BRATA Malware Delivered Through Fake Android Updates, New Analysis

BRATA Malware Delivered Through Fake Android Updates, New Analysis

McAfee warns of malicious Android apps that pose as app security scanners on the Play Store but instead of updates, they install a backdoor for harvesting sensitive information.

The now removed app DefenseScreen got 10,000 installs. Some other apps have been downloaded 1,000 to 5,000 times.

First documented by Kaspersky in August 2019, BRATA (short for “Brazilian Remote Access Tool Android”) emerged as Android malware with screen recording abilities but morphed into a banking trojan. It is designed to target users in Brazil, Spain, and the U.S. 

“These malicious apps urge users to update Chrome, WhatsApp, or a PDF reader, yet instead of updating the app in question, they take full control of the device by abusing accessibility services,” McAfee said in a report on Monday.

The infection chains starts with a fake alert about a security issue on the victim’s device prompting them to install a fake update of some app – Google Chrome, WhatsApp, or a non-existent PDF reader app.

Once the app is installed, BRATA requests permissions to access the device’s accessibility service which allows attackers to perform a range of actions.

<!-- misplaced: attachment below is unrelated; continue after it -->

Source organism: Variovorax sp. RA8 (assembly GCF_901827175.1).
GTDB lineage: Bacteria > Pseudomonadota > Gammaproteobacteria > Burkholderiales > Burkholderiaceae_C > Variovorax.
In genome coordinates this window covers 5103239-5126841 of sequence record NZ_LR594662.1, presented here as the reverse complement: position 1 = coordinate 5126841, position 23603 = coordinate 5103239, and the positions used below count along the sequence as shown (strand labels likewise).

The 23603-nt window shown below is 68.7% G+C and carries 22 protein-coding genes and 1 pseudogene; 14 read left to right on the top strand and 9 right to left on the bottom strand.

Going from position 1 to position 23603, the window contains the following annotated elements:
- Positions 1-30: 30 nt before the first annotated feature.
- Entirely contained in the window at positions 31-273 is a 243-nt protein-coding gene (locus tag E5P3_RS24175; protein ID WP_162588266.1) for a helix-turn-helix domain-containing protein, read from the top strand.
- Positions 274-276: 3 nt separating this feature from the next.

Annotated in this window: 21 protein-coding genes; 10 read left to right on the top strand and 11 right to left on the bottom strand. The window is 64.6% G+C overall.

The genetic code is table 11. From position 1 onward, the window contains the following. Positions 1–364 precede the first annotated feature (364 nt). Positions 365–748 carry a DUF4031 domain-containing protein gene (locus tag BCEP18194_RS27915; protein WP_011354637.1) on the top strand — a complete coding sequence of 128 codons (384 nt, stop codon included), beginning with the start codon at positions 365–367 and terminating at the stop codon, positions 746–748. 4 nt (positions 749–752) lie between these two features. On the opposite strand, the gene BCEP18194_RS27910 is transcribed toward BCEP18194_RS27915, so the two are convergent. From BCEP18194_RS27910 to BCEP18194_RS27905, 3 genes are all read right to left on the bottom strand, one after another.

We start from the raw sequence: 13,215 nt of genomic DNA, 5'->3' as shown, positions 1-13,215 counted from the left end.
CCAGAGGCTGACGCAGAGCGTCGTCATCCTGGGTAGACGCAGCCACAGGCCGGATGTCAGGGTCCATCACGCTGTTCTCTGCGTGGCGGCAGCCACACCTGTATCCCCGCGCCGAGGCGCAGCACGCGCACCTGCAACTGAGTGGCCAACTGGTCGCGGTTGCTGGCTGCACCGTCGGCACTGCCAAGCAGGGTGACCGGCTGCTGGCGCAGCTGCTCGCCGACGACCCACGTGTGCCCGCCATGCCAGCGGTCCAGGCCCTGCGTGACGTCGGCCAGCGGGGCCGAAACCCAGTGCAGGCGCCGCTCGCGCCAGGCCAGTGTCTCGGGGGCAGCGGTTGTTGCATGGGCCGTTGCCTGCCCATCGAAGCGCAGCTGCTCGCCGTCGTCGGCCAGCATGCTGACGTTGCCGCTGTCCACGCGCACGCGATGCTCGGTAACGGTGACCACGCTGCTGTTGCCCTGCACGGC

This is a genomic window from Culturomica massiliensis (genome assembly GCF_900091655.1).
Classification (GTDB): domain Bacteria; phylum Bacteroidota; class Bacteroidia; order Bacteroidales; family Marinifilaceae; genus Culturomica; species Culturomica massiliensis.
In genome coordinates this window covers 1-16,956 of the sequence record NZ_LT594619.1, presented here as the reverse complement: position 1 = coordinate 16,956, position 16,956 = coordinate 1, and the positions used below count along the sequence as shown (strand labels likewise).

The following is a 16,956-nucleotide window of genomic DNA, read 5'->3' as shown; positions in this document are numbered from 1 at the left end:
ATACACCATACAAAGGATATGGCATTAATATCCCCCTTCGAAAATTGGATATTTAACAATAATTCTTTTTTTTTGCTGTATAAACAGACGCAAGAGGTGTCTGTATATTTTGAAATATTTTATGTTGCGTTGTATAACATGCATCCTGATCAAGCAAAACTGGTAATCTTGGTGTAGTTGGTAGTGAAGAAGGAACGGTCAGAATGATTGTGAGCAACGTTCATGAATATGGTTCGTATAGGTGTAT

The malware can display phishing pages to steal banking credentials. It capture screen lock credentials (PIN, password, or pattern), capture keystrokes, record the screen of the infected device, and even disable the Google Play Store, according to McAfee researchers Fernando Ruiz and Carlos Castillo said.

Disabling the Play Store app turns off Play Protect, a feature that runs a safety check on apps prior to downloading them from the app store.

This allows the attackers to install the app and later to easily update it and keep exploiting the devices while staying under the radar.

“By stealing the PIN, Password or Pattern, combined with the ability to record the screen, click on any button and intercept anything that is entered in an editable field, malware authors can virtually get any data they want, including banking credentials via phishing web pages or even directly from the apps themselves, while also hiding all these actions from the user,” researchers concluded.

About the author

CIM Team

CIM Team

CyberIntelMag is the trusted authority in cybersecurity, comprised of leading industry experts for over 20 years, dedicated to serving cybersecurity professionals. Our goal is to provide a one-stop shop for knowledge and insight needed to navigate throughout today’s emerging cybersecurity landscape through in-depth coverage of breaking news, tutorials, product reviews, videos and industry influencers.